China Versus Ultraman

Illustration for article titled China Versus Ultraman

It's the battle you never expected, as China's Prime Minister Wen Jiabao has unleashed the hounds of war on Japanese superhero Ultraman, as well as the entire non-Chinese animation industry. And his country is following.


According to Variety, Chinese audiences are boycotting Ultraman after Chinese PM Jiabao complained that his grandson spent too much time watching the show during a recent visit to a Chinese animation studio:

I sometimes take care of my grandson, [b]ut he always watches 'Ultraman.' He should watch more Chinese cartoons... [Chinese animators] should play a leading role in bringing Chinese culture to the world ... Let Chinese children watch more of their own history and its own country's animation.


The effect of the comments has been weird and widespread; Chinese broadcasters have moved non-Chinese animation later in their schedules, replacing it with homegrown fare in order to snare audiences when they're young, although some see the move as something approaching racism - and a sign of strained relations with Japan. The solution to the problem may be for the Chinese government to support the country's animation industry with more than just words; production of animated movies in the country was up 66% last year from the year before, but Jin Delong of the State Administration of Radio, Film and TV, feels that progress needs to be made in more than just quantity:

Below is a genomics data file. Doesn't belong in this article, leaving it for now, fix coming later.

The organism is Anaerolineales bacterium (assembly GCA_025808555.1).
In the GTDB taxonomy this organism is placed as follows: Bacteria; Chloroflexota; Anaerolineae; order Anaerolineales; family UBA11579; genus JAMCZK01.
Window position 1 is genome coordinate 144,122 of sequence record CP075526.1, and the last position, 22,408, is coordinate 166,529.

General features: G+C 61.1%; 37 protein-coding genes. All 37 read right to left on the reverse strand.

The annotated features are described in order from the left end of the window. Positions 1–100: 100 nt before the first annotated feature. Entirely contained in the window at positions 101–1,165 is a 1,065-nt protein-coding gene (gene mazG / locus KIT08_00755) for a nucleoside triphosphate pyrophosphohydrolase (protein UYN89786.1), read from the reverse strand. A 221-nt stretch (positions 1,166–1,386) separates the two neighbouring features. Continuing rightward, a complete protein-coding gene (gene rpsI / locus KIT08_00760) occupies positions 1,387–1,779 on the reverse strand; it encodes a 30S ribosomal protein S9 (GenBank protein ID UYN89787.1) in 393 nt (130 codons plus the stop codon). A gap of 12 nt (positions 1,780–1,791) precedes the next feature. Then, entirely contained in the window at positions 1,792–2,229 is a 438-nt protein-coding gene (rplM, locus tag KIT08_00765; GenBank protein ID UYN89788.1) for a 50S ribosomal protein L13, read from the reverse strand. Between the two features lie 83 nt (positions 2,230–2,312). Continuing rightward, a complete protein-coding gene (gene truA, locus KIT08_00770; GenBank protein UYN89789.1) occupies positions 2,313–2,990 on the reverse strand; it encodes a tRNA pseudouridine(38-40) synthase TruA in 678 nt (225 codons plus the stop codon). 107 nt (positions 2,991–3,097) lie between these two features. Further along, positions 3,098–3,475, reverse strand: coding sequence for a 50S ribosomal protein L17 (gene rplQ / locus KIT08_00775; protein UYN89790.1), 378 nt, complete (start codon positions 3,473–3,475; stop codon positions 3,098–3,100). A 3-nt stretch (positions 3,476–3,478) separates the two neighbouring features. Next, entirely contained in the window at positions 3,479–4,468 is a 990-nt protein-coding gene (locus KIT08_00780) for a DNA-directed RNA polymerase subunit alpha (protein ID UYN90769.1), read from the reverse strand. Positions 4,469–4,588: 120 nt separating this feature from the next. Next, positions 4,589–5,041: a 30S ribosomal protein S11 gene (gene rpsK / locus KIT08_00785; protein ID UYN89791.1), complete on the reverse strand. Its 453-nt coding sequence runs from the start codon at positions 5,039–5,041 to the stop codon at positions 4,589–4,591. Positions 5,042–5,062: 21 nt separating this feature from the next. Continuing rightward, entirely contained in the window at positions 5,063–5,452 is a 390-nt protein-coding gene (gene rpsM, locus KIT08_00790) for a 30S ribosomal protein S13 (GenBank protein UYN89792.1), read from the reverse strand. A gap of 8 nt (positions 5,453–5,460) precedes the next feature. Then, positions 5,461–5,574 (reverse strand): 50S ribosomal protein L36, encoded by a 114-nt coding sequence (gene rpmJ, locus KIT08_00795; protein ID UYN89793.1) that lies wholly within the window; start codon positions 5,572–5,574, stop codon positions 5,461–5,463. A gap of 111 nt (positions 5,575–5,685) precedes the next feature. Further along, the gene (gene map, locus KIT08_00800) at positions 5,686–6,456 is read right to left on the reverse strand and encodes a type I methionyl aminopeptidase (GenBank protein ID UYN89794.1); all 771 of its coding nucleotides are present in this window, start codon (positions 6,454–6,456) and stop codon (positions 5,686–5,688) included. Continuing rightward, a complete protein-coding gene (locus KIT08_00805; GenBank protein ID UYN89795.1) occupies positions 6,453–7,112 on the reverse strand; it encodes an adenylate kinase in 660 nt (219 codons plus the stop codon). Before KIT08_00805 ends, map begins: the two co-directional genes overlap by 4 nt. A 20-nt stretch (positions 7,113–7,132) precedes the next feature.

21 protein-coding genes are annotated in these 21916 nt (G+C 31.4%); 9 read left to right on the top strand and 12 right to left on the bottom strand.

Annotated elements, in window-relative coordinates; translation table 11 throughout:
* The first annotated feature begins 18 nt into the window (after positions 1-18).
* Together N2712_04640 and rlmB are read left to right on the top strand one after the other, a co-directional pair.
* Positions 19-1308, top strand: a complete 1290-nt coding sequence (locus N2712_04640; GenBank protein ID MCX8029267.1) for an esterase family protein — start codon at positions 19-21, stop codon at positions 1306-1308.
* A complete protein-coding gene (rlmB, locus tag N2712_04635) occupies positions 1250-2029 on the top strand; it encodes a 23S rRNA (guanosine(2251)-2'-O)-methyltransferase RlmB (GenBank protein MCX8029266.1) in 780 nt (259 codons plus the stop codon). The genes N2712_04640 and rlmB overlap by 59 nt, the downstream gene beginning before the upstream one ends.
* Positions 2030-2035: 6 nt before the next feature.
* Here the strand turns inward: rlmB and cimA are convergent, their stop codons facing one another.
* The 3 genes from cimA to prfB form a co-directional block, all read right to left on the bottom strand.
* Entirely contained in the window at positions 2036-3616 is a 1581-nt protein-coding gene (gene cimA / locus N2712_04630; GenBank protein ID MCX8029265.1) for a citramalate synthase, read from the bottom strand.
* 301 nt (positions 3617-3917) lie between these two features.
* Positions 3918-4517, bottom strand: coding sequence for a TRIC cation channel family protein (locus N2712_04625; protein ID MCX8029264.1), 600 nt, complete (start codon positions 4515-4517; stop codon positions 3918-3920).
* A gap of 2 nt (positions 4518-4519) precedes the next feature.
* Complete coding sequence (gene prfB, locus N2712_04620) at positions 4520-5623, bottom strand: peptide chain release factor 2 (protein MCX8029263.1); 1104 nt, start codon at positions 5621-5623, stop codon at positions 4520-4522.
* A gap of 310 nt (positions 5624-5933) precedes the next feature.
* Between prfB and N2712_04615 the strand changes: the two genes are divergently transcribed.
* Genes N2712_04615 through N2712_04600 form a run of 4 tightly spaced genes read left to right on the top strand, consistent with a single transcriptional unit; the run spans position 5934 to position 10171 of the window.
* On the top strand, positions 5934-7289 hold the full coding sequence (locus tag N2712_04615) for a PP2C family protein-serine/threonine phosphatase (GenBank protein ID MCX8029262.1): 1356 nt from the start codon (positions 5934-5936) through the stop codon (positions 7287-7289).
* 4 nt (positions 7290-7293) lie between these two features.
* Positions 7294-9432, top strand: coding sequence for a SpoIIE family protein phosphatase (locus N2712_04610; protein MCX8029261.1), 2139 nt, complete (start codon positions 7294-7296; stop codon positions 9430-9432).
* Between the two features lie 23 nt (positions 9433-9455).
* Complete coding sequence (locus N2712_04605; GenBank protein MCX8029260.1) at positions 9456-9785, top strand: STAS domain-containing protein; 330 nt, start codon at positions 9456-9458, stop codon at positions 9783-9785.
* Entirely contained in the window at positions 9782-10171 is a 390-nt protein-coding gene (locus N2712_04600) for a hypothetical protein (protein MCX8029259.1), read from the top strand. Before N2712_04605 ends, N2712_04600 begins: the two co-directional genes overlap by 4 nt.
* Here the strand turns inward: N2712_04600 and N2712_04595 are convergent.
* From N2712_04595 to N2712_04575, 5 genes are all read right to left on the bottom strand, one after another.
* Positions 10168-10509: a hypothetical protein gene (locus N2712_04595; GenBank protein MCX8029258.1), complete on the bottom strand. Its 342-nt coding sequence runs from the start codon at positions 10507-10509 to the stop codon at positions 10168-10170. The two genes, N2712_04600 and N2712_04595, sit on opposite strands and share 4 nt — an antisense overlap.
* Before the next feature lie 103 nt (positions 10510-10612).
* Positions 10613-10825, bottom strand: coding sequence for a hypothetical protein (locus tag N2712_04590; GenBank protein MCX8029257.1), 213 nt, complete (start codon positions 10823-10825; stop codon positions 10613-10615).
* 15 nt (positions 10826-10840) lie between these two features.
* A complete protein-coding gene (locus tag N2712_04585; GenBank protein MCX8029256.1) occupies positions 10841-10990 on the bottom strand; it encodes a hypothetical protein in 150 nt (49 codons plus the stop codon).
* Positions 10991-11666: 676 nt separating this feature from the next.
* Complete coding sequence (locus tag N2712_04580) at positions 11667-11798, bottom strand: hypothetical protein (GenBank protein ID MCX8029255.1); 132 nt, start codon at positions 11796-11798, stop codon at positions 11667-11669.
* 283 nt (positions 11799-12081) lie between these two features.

There is a long way to go before the animation industry prospers. We still have a lot of issues to resolve, for example, encouraging creativity ... and combining creativity with the market.

It's the kind of problem that would take a superhero to fix... as long as he's from China, of course.

China gets 'Ultra' sensitive [Variety]


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Corpore Metal

It's interesting that historically every industrializing country has gone through several protectionist phases or phases of heavy subsidy to aborning industries. The UK, France, Germany, Japan, the US and now South Korea, Mexico, Brazil, South Africa, India and China, tomorrow, who knows, Nigeria, Kenya, Boliva or whoever.

As each country passes through a phase of economic development, there are calls from the government or the public to protect local jobs or support failing industries or new industries.

Libertarians might think that somehow we can transcend all this but reality and history show us otherwise.